(ii) Learn to use the appropriate referencing system. In psychology it’s usually the Harvard (author-date) system. You shouldn’t guess or make-up your own version. You learn the correct referencing format including how to to cite references in the text. Even with references included, you still have to be able to read the essay out loud. You don’t abandon the standard rules of punctuation. Learning the referencing system from the start will save you lots of lost marks on each essay. It also communicates to the essay marker, that you are a diligent student. This may mean that your essay is looked upon more favourably than one which looks like it was referenced by someone who doesn’t give a damn.

(iii) Write a good introduction. You will note that I didn’t begin this piece with ‘In this blog post I will outline how to pick up extra points on essays’. That would have been exceedingly dull. Do a little work to set the scene. It only takes about 50 words to set the context for the essay. It’s standard for all journalists of newspaper and magazine articles. Now you don’t have to be sensational, but you do have to evoke interest. Imagine your essay is found by someone who has to sleep on a park bench. Those first 50 words might mean that they take the time to read your essay to take their mind off the cold. If it starts ‘In this essay I will discuss’. . . chances are it will go straight up the vest or down the pants for insulation.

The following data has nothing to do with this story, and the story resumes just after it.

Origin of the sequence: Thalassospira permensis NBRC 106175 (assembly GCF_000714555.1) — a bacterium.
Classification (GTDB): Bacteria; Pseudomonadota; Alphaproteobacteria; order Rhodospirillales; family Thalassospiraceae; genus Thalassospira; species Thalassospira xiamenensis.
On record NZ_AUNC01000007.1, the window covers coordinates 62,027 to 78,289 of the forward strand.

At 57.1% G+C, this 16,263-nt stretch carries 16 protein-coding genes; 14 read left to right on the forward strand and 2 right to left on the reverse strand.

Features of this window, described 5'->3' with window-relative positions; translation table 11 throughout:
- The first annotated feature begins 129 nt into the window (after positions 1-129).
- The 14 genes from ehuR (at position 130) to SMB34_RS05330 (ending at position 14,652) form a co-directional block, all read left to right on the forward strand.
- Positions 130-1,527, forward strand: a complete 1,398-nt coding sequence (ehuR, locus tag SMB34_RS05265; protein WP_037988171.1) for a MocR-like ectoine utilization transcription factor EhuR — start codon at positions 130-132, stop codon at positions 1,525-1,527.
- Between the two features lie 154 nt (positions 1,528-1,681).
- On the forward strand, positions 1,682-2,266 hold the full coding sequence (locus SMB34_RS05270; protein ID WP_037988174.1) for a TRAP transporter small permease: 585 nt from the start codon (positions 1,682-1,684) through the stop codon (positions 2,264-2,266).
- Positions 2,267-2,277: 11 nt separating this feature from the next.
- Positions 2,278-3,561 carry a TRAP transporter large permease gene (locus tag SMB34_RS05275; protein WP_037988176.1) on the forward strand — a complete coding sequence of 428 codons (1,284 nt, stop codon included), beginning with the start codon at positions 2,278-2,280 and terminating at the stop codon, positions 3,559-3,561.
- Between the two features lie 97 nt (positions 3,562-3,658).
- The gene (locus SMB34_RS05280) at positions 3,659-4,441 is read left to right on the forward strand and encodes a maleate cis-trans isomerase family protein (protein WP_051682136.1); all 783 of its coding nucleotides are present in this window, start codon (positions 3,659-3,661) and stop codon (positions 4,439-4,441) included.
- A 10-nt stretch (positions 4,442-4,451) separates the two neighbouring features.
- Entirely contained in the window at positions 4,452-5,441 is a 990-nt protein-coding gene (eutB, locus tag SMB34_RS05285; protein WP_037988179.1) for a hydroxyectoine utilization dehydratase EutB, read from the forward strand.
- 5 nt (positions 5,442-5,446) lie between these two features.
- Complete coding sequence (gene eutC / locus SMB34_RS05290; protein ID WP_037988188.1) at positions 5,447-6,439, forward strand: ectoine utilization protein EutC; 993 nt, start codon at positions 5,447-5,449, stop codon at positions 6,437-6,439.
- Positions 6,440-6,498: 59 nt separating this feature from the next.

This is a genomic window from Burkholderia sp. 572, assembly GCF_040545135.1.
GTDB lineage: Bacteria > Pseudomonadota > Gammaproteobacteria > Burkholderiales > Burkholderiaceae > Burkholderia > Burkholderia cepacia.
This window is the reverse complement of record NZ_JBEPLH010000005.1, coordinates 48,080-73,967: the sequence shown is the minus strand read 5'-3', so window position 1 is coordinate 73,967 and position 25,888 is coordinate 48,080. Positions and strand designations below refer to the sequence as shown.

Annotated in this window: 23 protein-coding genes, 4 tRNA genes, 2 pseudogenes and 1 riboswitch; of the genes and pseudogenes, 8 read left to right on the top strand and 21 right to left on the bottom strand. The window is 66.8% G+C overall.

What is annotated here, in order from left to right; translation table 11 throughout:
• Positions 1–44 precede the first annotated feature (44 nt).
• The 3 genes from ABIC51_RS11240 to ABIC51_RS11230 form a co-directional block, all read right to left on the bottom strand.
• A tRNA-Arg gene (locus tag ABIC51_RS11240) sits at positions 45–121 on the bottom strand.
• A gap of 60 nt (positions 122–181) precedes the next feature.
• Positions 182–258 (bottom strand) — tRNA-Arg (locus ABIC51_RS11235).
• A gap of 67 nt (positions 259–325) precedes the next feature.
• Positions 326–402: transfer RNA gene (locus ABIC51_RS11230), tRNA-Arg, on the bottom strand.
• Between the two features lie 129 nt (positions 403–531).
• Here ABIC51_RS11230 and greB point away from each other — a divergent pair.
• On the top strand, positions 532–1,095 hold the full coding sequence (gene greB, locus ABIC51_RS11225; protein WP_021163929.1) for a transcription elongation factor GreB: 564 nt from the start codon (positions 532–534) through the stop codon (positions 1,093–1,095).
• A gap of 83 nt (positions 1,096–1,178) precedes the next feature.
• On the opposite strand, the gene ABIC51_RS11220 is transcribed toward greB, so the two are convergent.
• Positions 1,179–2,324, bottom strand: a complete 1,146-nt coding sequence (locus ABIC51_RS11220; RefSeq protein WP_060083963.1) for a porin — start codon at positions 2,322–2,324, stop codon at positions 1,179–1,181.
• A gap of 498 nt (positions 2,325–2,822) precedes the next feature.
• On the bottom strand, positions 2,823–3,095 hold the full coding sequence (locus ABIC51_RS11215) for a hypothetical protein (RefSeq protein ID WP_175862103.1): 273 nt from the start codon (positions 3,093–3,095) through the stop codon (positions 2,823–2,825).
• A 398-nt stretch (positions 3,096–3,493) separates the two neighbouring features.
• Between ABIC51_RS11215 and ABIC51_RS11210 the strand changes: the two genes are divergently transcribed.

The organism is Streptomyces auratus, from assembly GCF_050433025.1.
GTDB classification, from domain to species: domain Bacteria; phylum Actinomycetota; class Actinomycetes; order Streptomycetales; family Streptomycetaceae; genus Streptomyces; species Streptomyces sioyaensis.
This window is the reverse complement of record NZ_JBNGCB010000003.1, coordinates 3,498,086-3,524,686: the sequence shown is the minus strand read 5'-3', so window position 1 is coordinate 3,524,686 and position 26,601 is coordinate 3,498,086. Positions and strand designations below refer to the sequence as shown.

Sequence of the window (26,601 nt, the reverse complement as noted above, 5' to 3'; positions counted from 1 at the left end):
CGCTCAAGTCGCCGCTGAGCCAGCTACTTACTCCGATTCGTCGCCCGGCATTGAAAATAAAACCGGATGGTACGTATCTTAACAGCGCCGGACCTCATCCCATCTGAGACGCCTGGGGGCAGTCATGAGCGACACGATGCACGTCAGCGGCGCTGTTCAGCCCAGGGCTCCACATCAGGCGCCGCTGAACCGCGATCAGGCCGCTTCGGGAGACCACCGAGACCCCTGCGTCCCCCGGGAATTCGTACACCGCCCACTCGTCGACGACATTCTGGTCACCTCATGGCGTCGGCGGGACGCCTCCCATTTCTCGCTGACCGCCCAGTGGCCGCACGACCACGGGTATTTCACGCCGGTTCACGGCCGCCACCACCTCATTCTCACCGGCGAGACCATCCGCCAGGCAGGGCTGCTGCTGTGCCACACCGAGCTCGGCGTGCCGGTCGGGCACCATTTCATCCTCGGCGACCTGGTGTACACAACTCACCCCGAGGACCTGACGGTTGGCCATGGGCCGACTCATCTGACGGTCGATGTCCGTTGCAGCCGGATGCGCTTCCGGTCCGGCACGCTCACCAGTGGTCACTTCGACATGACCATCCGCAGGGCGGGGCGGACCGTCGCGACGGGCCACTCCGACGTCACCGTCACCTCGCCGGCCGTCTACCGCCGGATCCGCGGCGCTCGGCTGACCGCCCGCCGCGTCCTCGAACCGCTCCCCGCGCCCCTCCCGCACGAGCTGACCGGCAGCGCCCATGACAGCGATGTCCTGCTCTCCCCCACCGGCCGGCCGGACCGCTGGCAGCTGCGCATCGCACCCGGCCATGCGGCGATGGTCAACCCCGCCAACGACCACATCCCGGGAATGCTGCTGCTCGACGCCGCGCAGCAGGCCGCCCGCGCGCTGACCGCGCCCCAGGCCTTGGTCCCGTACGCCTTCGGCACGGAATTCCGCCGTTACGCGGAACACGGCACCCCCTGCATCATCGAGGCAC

Your introduction, where possible, should contain the essay question paraphrased, so that anyone reading the essay will know exactly what the question is, without having to look at the question. It will also help you to stick to the point. Finally, your introduction should contain a brief statement of the path your essay will take – a very brief summary of what to expect. All of this makes your essay easier for the reader (marker) to process and it looks more professional. This good impression may mean that the marker may be a little more forgiving.

(iv) Follow the simple three point- rule. In your essay, (i)Tell ’em what you’re going to tell ’em (Introduction); (ii) Tell ’em (Main Body); (iii) Tell ’em what you’ve told ’em (Conclusion). The introduction as we have seen, sets the scene. In the main body you present your evidence. In the conclusion you briefly summarise the material you have already introduced and offer a conclusion. Think of it like a court case. Opening arguments, evidence then closing arguments.

(v) Write a good conclusion. This follows pretty much the same pattern as the Introduction. You briefly summarise the main themes in the main body. Again you offer a paraphrased version of the question and you offer a conclusion based on the evidence introduced in the main body. Now’s not the time to sneak in a few tasty morsels than you saved for the grand finale. If it’s evidence, it goes in the main body. Again think of a court case. You don’t start calling your star witness during your closing arguments.

Of course, you still have to write a good main body and support all of your points with up-to-date references from a range of sources. However, the five pointers above will ensure that the main body is received in a more positive light. To ignore these pointers is to needlessly throw marks away. Simply presenting your essay in a more professional and appropriate way could take your mark up into the next grade band. The sooner you present yourself as a serious or diligent student, however far from the truth that may be, the sooner you will stop losing valuable marks.

Contact to discuss one-to-one academic coaching for study skills, essay writing and  exam techniques


Preventing Mental Fatigue – Good Study Habits